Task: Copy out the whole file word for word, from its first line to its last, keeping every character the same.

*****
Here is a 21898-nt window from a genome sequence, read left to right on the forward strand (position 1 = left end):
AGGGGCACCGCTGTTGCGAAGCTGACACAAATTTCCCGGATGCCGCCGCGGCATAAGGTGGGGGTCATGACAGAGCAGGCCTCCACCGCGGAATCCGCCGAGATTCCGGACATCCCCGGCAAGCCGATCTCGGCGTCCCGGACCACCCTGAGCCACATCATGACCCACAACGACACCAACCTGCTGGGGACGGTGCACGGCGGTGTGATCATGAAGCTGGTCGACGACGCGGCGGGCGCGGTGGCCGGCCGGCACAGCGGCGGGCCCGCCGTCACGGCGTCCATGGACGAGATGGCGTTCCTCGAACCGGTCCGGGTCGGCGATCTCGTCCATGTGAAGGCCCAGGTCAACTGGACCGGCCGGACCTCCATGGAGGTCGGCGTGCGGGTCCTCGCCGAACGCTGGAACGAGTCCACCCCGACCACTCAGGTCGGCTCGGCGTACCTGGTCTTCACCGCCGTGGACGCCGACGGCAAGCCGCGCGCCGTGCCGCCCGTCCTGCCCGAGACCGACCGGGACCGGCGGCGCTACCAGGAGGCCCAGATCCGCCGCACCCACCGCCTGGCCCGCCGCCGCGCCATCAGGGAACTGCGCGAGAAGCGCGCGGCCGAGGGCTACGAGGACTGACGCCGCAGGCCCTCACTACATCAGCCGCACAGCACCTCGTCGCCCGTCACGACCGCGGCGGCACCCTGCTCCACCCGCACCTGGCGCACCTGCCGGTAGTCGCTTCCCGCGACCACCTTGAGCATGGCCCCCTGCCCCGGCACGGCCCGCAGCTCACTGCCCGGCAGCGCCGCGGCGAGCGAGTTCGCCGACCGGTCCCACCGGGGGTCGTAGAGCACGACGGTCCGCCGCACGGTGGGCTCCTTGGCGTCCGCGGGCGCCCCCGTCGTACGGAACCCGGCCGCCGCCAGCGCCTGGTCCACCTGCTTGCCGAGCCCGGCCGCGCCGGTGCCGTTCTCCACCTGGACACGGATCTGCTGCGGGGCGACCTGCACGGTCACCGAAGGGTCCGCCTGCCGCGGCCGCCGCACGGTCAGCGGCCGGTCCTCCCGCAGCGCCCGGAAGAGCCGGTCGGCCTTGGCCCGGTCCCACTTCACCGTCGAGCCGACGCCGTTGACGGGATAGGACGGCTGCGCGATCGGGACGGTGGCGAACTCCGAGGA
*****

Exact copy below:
Here is a 21898-nt window from a genome sequence, read left to right on the forward strand (position 1 = left end):
AGGGGCACCGCTGTTGCGAAGCTGACACAAATTTCCCGGATGCCGCCGCGGCATAAGGTGGGGGTCATGACAGAGCAGGCCTCCACCGCGGAATCCGCCGAGATTCCGGACATCCCCGGCAAGCCGATCTCGGCGTCCCGGACCACCCTGAGCCACATCATGACCCACAACGACACCAACCTGCTGGGGACGGTGCACGGCGGTGTGATCATGAAGCTGGTCGACGACGCGGCGGGCGCGGTGGCCGGCCGGCACAGCGGCGGGCCCGCCGTCACGGCGTCCATGGACGAGATGGCGTTCCTCGAACCGGTCCGGGTCGGCGATCTCGTCCATGTGAAGGCCCAGGTCAACTGGACCGGCCGGACCTCCATGGAGGTCGGCGTGCGGGTCCTCGCCGAACGCTGGAACGAGTCCACCCCGACCACTCAGGTCGGCTCGGCGTACCTGGTCTTCACCGCCGTGGACGCCGACGGCAAGCCGCGCGCCGTGCCGCCCGTCCTGCCCGAGACCGACCGGGACCGGCGGCGCTACCAGGAGGCCCAGATCCGCCGCACCCACCGCCTGGCCCGCCGCCGCGCCATCAGGGAACTGCGCGAGAAGCGCGCGGCCGAGGGCTACGAGGACTGACGCCGCAGGCCCTCACTACATCAGCCGCACAGCACCTCGTCGCCCGTCACGACCGCGGCGGCACCCTGCTCCACCCGCACCTGGCGCACCTGCCGGTAGTCGCTTCCCGCGACCACCTTGAGCATGGCCCCCTGCCCCGGCACGGCCCGCAGCTCACTGCCCGGCAGCGCCGCGGCGAGCGAGTTCGCCGACCGGTCCCACCGGGGGTCGTAGAGCACGACGGTCCGCCGCACGGTGGGCTCCTTGGCGTCCGCGGGCGCCCCCGTCGTACGGAACCCGGCCGCCGCCAGCGCCTGGTCCACCTGCTTGCCGAGCCCGGCCGCGCCGGTGCCGTTCTCCACCTGGACACGGATCTGCTGCGGGGCGACCTGCACGGTCACCGAAGGGTCCGCCTGCCGCGGCCGCCGCACGGTCAGCGGCCGGTCCTCCCGCAGCGCCCGGAAGAGCCGGTCGGCCTTGGCCCGGTCCCACTTCACCGTCGAGCCGACGCCGTTGACGGGATAGGACGGCTGCGCGATCGGGACGGTGGCGAACTCCGAGGA